I was so used to seeing that kind of imagery, say on the box lid of the model. I had a childhood template in my head of these toys, but therefore: Do something different. You don’t want to do something like that. I started trying different dinosaurs. I love a triceratops, I love a brontosaurus.
There was a scene in the book when all of a sudden they’re just being dive-bombed by pterodactyls, which is so great. So, I’m like, “All right, let’s try a pterodactyl!” Which I did. It was elegant, but it wasn’t scary in any way.
At this point, it’s been several weeks, perhaps a month. This is one of our most important titles on this list. We need to nail this sooner rather than later.
Chapter 4: Hitting your head against the wall
What do you do when you’re stuck? Something else.
Chip Kidd: If you get stuck, if you’re hitting your head against the wall, you’ve been working on this particular project too long and concentrating on it, give yourself a break from it. Give yourself a break from it, and go do something else, because your subconscious is still going to be working on whatever it was that was giving you trouble.
I love to do crossword puzzles because it helps me to think conceptually. My favorite example, the clue was – and I’m just going to spell it out for you. A N-U-M-B-E-R of people. Okay? A number of people. And the answer is ANAESTHESIA because it’s not a number of people, it is a numb-er of people.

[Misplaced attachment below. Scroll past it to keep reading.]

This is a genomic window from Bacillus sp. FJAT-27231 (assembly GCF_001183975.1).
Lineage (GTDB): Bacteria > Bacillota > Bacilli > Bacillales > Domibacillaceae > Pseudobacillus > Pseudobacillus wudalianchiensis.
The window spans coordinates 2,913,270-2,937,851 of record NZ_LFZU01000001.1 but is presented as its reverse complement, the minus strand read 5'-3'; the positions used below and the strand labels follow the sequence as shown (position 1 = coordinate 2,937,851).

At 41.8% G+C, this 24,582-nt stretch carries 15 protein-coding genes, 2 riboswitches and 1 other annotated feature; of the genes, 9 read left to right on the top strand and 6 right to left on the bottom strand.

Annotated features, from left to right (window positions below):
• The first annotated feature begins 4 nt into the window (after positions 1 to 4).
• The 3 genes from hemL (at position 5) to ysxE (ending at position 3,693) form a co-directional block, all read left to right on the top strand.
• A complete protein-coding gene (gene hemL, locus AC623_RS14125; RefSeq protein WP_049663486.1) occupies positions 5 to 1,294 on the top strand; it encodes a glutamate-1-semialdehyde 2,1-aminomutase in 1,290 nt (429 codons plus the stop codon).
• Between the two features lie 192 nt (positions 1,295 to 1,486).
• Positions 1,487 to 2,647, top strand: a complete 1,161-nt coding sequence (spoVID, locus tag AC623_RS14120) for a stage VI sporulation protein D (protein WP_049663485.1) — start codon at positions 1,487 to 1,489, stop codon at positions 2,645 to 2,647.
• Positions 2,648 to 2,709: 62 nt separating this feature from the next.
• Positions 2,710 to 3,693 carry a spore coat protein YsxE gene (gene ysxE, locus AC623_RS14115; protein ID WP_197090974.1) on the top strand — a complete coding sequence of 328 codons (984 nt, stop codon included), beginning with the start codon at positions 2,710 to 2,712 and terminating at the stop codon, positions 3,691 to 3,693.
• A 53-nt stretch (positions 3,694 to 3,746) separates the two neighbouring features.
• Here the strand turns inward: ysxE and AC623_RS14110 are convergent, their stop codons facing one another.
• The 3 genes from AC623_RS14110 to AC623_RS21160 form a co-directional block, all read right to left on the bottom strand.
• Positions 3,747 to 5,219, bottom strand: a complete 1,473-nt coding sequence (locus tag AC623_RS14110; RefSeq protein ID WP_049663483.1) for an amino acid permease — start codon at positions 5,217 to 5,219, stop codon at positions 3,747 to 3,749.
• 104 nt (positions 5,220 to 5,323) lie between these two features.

And that to me is the magic of a really good crossword clue and answer, because it forces you to consider language in a different way. So, somehow that helps me to design book covers.
Chapter 5: The breakthrough
How do you find an elusive idea? Go in search of serendipity.
Chip Kidd: All of these depictions, both in pop culture and science books, I wanted to somehow get away from that and yet be true to what the thing actually was. And all roads lead to the Museum of Natural History.
I’m a big believer in serendipity. I’m not smart enough to have a clear plan in my head at that point, other than just to go there and see what happens. Out of the office building, get in the subway two blocks away, and take the transfer of the A train, like the song says, up to its own stop. And you get out, and you pay your entrance fee and in you go. And then there’s that faint, familiar smell from when you were a kid and you’re on a field trip. All of a sudden, you’re eight years old again.